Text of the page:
clock menu more-arrow no yes

Filed under:

Toss Your Old Makeup Before You Get Pinkeye

New, 1 comment

Racked is no longer publishing. Thank you to everyone who read our work over the years. The archives will remain available here; for new stories, head over to Vox.com, where our staff is covering consumer culture for The Goods by Vox. You can also see what we’re up to by signing up here.

Makeup is super fun to buy — all those pretty colors and enticing packaging can be difficult to resist, and purchasing a new lipstick can brighten your day without any of the stress that treating yourself to, say, a new pair of jeans can cause. But the ease with which new paint can be bought leads to a really common problem: A massive collection of makeup that's jumbled and unused and almost assuredly way past its prime.

Expired makeup can cause a whole host of problems.

Expired makeup can cause a whole host of problems, from acne to eye infections. And having an out-of-control collection can make getting ready a hassle, as you find yourself digging through unused lipglosses in search of your favorite mascara. Fortunately, doing a makeup purge, with an eye toward rooting out unused and expired products is an project you can get done in under an hour. Here's how.

The quick guide to makeup expiration

Before you begin to assess your collection, it's important to know the basics of the shelf life of your makeup. These are the general guidelines for how long you can safely use makeup before it begins to present a problem.

Eye makeup

Mascara: 2-4 months

Liquid eyeliner: 3-4 months

Eyeliner pencil: 3-24 months (sharpening eye pencils regularly will extend the life of eyeliners)

Cream eyeshadow: 3-12 months

Powder eyeshadow: 3-24 months (cleaning application tools regularly will extend the life of cream and powder eyeshadows)

Cheek color

Powder blush: 18-24 months

Cream blush: 12-24 months

Foundation & concealer

Cream foundation and concealers: 12-24 months

Liquid foundation and concealers: 6-12 months

Lip color

Gloss and lipstick: 6-24 months

Lipliner: 2+ years

Here's what to do if a makeup purge is overdue

So you've read through the list of expiration dates with horror, realizing that your makeup is so old, so very, very old. Not to worry! You need to do a purge, yes, but it's going to be super easy because you're going to follow this plan just like you'd follow a new recipe. So, if you're a person who gets overwhelmed at the prospect of an organizing project, stick with me — this five-step plan will make things much less stressful.

Define the scope of this purge.

Step 1: The first thing to do is to take everything out; much like with a closet purge, taking things out of the place where you store them will give you a much clearer view of what you have than will picking through items in the place where they live. You should also define the scope of this purge — are you going to stick to just makeup, or are you going to include things like nail varnish, skincare treatments, and hair styling products? It's your choice, but bear in mind if you're a real beauty gal, you probably have a lot of products and sorting through all of them at once may feel overwhelming. If that's the case, limit your efforts to just one category for the time being.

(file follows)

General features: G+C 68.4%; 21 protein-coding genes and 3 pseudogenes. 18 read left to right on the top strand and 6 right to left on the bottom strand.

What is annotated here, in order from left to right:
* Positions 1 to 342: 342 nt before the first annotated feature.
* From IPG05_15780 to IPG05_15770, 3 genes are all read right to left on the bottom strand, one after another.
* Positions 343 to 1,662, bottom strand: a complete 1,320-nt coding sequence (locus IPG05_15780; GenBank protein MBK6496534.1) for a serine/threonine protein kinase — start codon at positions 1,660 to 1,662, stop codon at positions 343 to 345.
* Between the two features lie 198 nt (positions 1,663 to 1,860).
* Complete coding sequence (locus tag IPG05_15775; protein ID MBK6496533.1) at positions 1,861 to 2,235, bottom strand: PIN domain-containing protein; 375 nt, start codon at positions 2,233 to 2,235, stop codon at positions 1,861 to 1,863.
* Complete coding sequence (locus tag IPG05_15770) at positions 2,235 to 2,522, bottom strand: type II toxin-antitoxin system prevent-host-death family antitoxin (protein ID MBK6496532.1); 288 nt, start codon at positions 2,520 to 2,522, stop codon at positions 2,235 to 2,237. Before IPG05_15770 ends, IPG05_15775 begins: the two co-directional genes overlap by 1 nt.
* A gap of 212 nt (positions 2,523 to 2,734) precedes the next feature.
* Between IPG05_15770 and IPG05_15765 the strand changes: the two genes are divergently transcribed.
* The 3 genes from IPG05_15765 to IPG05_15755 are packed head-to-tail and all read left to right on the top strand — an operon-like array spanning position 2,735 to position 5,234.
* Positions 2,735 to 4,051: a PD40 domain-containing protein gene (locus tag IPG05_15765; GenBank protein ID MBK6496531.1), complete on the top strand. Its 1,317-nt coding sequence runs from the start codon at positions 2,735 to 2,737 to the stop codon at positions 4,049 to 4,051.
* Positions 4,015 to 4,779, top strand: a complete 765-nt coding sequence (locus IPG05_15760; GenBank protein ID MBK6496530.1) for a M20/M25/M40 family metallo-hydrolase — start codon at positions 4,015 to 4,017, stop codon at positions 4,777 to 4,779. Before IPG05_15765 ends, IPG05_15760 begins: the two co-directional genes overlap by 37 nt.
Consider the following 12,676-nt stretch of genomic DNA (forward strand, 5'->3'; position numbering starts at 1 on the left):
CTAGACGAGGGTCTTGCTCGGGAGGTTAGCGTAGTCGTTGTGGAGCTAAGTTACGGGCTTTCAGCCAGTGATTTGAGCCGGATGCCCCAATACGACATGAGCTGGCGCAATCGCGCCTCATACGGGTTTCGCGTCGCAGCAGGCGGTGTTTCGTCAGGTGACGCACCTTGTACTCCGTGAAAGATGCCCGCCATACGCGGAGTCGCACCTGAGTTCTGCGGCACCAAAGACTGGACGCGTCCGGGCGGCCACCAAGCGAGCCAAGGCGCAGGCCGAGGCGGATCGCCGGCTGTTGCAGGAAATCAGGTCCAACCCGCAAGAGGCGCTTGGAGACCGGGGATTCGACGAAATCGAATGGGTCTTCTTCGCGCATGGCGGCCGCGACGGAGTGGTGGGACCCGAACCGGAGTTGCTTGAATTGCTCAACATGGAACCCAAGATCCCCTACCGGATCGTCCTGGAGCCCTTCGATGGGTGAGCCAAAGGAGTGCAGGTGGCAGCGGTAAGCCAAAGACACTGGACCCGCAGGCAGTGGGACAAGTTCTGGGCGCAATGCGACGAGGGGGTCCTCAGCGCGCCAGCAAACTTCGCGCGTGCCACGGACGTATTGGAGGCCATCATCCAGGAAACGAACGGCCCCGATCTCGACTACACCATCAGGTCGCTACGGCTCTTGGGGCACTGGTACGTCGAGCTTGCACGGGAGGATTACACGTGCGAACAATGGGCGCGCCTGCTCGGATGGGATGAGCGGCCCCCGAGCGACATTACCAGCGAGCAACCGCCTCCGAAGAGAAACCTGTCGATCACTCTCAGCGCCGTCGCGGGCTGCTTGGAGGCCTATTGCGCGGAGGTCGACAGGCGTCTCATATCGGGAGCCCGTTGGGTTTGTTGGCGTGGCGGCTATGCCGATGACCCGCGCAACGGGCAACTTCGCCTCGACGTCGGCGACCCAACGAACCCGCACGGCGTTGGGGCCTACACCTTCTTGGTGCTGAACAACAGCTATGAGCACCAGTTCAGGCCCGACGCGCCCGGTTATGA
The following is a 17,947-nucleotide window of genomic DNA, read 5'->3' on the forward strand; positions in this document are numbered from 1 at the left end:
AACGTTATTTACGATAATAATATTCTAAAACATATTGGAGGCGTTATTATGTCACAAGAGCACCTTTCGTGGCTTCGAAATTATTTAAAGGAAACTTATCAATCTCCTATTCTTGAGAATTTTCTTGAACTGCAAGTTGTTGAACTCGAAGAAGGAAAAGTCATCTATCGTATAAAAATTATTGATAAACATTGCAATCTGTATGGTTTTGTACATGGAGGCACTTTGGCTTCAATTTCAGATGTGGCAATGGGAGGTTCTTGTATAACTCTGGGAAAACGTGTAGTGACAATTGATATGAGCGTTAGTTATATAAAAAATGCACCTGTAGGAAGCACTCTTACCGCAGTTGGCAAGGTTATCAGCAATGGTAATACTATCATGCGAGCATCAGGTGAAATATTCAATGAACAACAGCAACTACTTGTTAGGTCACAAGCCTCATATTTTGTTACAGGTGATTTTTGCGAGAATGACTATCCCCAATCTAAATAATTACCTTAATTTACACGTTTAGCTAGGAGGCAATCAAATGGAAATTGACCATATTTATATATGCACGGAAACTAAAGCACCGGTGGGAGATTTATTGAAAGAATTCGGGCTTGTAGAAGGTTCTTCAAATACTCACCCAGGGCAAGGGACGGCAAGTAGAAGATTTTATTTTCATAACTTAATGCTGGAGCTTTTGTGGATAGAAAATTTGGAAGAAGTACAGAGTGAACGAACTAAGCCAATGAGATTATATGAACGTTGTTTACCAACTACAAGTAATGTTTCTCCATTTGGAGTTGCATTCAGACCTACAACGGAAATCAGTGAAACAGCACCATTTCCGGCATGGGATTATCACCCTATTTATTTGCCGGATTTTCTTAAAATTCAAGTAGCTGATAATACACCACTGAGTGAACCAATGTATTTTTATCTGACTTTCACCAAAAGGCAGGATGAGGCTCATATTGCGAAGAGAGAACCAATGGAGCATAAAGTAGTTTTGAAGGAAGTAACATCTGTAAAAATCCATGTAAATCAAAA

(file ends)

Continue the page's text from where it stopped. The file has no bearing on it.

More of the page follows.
Step 2: Next, group your makeup by type; seeing your collection sorted by type will make it so much easier to decide what to keep and what to let go (be sure to go into bags and pockets and bedside table drawers to fish out stray lipsticks and such). You may find that you have a whole bunch of glitter eyeshadow palettes despite the fact that you've literally never worn glitter eyeshadow in your life. Those can go. (If they're unopened, perhaps a young niece might like them for use during dress-up time?)

Toss whatever is oldest.

It may also be the case that you have duplicates, in which case toss whatever is oldest and give the packaging of what you're keeping a quick wipe with a paper towel or rag dampened with a small amount of all-purpose cleaner — we are constantly handling our makeup and we almost never clean their exteriors, which means they're pretty dirty!

Step 3: Wash your brushes, sponges, beauty blenders, etc. etc. etc. Look, basically no one is cleaning their brushes enough so don't even feel bad about how long it's been — just take the opportunity to do so while everything is out.

Step 4: Speaking of washing things! The drawers and storage containers we use to house our makeup take a real beating — stray brush hairs all over the place, smears of sticky gloss, purple and orange and pink powder stains covering every surface. While everything is out for sorting, go ahead and scrub those things.

The drawers we use to house our makeup take a real beating.

Stained drawers can be cleaned out with a sponge and a small amount of dish soap; use a Magic Eraser to remove stubborn stains. Plastic, acrylic containers, and glass containers should be washed with dish soap and hot water, then dried. You can also use glass cleaner, or pop them into the dishwasher.

Step 5: Now that you've removed all the unwanted or expired makeup from your collection and cleaned your storage units, it's time to put everything back. As you do this, you may realize you need or want new organizers. It's important to wait until you've assessed your collection before buying new organizers, otherwise you're likely to end up with a system that doesn't meet the needs of your stuff.

If you want to hear more — or if you want to learn about my weakness for eyeshadow palettes! — I devoted a recent episode of my podcast, Ask a Clean Person, to the subject of makeup expiration, organization, and how to remove all kinds of stains caused by our face paint. You can also subscribe to the podcast on Acast or iTunes.

Save this info for later with this easy-to-read guide on Pinterest: